How often potentially great candidates don't apply for suiting product management vacancies because they are afraid to be not "technical" enough? This word became scary for a lot of capable PMs or people who want to break into the field. Product management community is full of discussions on how technical PMs should really be. But perhaps even before that, we need to clearly define what does the word "technical" mean when applied to a product manager?
I used to write code. I wasn't a developer and wasn't trying to become one. Mainly because I thought I was too stupid for that. So I became a PM where being stupid is not a problem. OK, joking, there is a normal distribution of stupid people in product management positions, maybe little less than in a general population. Thing is, a lot of people will say the ability to write code is enough to consider oneself technical. That's a shaky ground as the scale of ability is quite wide. Yes, I was able to write pretty simple scripts for automated testing but this level of coding was maybe on the level of the most junior of developers. And that was fine. It was the appropriate level for the job. When I transitioned to the PM job, it was still the appropriate level for what my new job required.
So what does it mean to be technical as a PM?
I suggest to narrow it down to three major qualities:
- Understand high-level IT concepts and roughly picture how things work
- Speak the language of developers
- Be self-conscious about what you don't know
Let's look into every point separately.
Understand high-level IT concepts and roughly picture how things work
A good PM would have an understanding of the entire product development process and how the product actually works. Depending on a product you might need to spend more or less time learning the basics. If your product is a shoe, you might want to know how the raw materials being sourced, what processing is taking place and which tools are used to produce the final product. You don't need to be an expert on all development stages, but to have an overview is a must. If your product is a cloud-based application you need to know its major components, how it's getting deployed and on what external services (tools) it relies. How well do you need to understand those concepts? Maybe think about it like a car. It's useful to know what's under the hood and how it all connects to each other. Even if you don't know the details of how every component works.
Speak the language of developers
That's probably the scariest for the junior PMs. They dread the humiliation of sitting in a room full of developers and not understanding a word they are saying. Luckily you can learn to speak developer like you learn any other language. And trust me, it's way easier than Chinese. The good news is you'd learn the basic vocabulary by doing the activity above - getting yourself familiar with how your product is getting built and how it works. Then what you need is practise. Every development team is different and you might need to spend some time with them to catch on the language they prefer using. Then throw some fancy words into the mix, like microservices or Markov chains or TDD and you well might be regarded as a native speaker.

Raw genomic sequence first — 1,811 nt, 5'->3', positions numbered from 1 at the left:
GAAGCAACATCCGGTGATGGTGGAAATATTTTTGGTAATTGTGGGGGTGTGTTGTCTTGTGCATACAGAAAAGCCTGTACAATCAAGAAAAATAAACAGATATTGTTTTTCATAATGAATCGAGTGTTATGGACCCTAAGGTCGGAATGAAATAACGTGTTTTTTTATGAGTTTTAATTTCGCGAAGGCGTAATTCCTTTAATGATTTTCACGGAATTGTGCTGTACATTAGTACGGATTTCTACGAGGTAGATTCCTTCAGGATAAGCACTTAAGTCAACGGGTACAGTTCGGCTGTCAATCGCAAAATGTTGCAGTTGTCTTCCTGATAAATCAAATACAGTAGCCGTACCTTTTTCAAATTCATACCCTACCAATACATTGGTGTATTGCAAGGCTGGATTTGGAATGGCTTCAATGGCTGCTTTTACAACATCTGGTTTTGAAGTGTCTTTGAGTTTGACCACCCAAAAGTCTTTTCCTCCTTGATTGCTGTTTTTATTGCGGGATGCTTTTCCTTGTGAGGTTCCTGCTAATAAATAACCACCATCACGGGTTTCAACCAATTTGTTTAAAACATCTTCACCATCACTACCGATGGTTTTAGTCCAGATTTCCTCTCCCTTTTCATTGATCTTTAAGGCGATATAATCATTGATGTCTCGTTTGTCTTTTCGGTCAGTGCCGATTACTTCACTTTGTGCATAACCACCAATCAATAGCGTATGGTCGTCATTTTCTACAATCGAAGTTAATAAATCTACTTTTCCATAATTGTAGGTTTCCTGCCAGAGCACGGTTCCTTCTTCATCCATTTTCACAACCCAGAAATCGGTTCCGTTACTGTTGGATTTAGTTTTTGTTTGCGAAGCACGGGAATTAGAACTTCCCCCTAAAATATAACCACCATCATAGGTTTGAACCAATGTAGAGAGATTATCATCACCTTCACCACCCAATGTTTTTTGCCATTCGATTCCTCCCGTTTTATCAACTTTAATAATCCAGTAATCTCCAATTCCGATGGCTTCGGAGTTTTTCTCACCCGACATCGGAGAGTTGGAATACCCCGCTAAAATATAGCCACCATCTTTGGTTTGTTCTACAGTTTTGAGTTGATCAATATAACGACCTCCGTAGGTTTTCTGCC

Be self-conscious about what you don't know
Having an understanding of how things are getting built and how they work is great. However, PMs should always remember that their main purpose is different. It's an understanding of customers and their problems. Hence it's important to trust your colleagues to make decisions in their main areas of expertise. You're there to represent customers, a designer/UX person is there to define look-n-feel and developers are there to make technical decisions.
The chances for product success are much greater when all people on a product team speak the same language and have a mutual understanding of each other areas.
No problem if you can't write code. You still could be a technical PM. What you need to do is to spend some time to understand the basic concepts of how your product is getting built and how it works. You need to practise speaking the language of developers. And you have to stay focused on the core values of your role and trust your team to do their best. So next time you see the term "technical" in a PM job description - don't be immediately frighten, you can learn to be one.